The talent gap today has many companies scrambling to figure out how to hire, train, or create enough analytics professionals to meet growing demands. As a result, more and more businesses, both large and small, are beginning to utilize big data and associated analytics as a method to gain information, support their company, and serve their customers.
The term big data is nothing new. It refers to a high volume of data that requires a lot computing power to analyze. Typically, large corporations make use of big data to develop or improve their strategies, but you may have a lot more data in your business than you realize—an opportunity to start collecting more data that could truly help your company grow and be more profitable. But how can you use all the data you gather?
Big data is much more than just amassing a vast amount of data. Data can come in a number of forms—unstructured text, or signals such as sound, images, and video. Handling such data require tools beyond the solutions that traditional databases offer. While most of us aren’t actuaries, luckily, there are tools out there that can be used to sort and make sense of the data that can be collected.
Here are some methods for making better use of the data that you likely already have in your business:
Explore trends on Google. Google is one of—if not the largest occupants—of the big data space. Its free website analytics program, Google Analytics, has become a standard among small businesses to monitor web traffic levels. Use your dashboards within Google Analytics. There are predefined ways to present your data in context to help you identify what data to look at among all your data.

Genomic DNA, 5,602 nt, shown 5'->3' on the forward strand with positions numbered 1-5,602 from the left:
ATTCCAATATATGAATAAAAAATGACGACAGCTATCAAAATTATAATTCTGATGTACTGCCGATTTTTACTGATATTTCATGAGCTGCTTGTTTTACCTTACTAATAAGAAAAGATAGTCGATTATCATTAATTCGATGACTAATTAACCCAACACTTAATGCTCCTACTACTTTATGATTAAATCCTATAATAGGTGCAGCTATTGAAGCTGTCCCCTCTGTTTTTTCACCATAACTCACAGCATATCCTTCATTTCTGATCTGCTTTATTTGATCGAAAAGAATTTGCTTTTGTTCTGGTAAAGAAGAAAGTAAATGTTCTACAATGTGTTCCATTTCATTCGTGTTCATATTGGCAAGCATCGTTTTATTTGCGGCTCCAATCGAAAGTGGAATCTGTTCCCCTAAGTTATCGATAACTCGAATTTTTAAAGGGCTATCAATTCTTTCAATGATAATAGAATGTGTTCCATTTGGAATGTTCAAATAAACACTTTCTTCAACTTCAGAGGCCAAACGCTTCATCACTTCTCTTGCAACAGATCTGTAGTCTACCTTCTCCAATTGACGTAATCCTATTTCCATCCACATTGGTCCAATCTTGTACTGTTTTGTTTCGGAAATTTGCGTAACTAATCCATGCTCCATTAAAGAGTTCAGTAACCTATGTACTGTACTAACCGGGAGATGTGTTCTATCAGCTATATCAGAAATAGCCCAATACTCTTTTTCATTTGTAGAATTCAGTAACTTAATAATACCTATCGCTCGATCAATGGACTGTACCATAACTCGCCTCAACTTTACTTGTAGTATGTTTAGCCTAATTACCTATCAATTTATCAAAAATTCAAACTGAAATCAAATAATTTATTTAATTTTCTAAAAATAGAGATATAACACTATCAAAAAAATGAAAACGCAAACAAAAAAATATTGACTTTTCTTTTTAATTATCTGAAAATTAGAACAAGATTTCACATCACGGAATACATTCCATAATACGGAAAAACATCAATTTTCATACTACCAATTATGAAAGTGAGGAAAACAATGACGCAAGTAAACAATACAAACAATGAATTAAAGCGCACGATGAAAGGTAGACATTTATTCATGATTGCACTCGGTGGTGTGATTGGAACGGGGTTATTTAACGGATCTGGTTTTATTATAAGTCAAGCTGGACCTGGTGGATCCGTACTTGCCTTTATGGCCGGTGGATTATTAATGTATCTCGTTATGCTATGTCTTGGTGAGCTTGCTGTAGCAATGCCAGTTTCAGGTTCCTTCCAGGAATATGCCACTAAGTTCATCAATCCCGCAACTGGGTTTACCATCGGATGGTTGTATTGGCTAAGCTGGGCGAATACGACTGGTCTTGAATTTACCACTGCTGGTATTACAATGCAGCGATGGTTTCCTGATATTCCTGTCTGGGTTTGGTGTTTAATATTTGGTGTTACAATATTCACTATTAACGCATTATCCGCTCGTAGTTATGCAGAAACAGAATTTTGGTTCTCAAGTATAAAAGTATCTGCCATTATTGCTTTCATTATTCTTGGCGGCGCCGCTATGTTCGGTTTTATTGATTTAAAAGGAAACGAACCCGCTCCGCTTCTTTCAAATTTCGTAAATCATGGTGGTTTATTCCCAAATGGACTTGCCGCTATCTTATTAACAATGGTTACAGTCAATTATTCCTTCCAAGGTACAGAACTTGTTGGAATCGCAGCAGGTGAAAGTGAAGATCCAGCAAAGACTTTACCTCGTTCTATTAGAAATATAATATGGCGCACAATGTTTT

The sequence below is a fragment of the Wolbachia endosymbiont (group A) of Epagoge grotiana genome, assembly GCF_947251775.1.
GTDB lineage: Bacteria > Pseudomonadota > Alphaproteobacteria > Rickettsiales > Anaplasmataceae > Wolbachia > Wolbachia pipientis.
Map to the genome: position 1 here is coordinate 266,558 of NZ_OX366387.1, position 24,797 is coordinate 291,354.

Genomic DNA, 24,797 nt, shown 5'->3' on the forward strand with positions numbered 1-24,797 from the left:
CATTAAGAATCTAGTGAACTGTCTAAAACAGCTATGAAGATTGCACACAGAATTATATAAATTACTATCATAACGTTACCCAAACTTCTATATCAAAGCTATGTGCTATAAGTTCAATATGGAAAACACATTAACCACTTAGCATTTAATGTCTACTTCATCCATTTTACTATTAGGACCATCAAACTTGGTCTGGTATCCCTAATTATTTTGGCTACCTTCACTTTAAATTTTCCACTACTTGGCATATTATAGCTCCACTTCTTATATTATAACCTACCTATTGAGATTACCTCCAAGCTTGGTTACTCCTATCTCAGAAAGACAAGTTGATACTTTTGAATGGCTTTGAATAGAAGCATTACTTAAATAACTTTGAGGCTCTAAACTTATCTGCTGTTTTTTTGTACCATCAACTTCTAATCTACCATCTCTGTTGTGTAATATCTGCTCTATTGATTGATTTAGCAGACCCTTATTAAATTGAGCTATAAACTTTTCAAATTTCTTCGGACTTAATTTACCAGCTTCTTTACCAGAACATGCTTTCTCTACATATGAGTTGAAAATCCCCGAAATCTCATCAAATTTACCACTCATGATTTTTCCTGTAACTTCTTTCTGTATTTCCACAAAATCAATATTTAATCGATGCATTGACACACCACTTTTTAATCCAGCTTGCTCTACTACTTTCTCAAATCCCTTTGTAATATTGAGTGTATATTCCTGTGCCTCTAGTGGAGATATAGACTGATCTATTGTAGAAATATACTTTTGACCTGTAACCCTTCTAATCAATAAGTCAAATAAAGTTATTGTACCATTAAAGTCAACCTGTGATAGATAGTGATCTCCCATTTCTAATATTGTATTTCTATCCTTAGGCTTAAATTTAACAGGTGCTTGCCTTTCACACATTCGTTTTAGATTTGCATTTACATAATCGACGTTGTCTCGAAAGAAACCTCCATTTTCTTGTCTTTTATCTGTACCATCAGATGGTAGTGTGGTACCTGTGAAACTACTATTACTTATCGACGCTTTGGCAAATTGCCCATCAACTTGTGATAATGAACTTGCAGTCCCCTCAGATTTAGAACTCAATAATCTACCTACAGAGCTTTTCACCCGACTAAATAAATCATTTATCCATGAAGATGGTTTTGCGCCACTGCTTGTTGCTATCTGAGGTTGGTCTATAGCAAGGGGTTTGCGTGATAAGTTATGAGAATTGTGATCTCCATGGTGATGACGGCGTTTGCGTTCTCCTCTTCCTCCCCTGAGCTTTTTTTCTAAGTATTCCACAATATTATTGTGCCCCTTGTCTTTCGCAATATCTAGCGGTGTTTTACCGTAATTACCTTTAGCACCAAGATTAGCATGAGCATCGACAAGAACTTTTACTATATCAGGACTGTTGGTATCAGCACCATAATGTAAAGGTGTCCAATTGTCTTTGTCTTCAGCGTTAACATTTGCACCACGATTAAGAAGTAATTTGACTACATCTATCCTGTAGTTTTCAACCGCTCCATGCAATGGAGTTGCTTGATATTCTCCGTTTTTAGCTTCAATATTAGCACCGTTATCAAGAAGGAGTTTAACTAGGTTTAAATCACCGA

Keep tabs on social media. Monitor what people are saying about your brand, your competitor, and other activities related to your business. Professional tools like Adobe Marketing Cloud or free tools such as SocialMention.com can help you spot an opportunity to respond to your customers.
Use email marketing segmentation analysis. Segment your email list according to what your subscribers are interested in. This will help you tailor your email communications to subscribers. Additionally, some programs can even allow you to know what your recipients are interested in based on what they’ve opened, or what they’ve previously clicked on.
Have your website quantified. If you’re wondering who your audience or visitors are on your website traffic reports, big data can answer that. A free tool called Quantcast allows you to type in your website URL and see details about your visitors—from age, gender, income, education, down to the various things they could be interested in.
Retarget. The presence of cookies has led to a complete overhaul of how online advertising works. Adding retargeting to your mix could lift conversion rates for your online ad buys. Be careful not to overexpose your visitors to your ads as there’s a fine line between serving up highly relevant ads and being overtly intrusive.
Now that you can put your data in perspective, you can create new expectations for consistent quality and make better decisions for your growing business.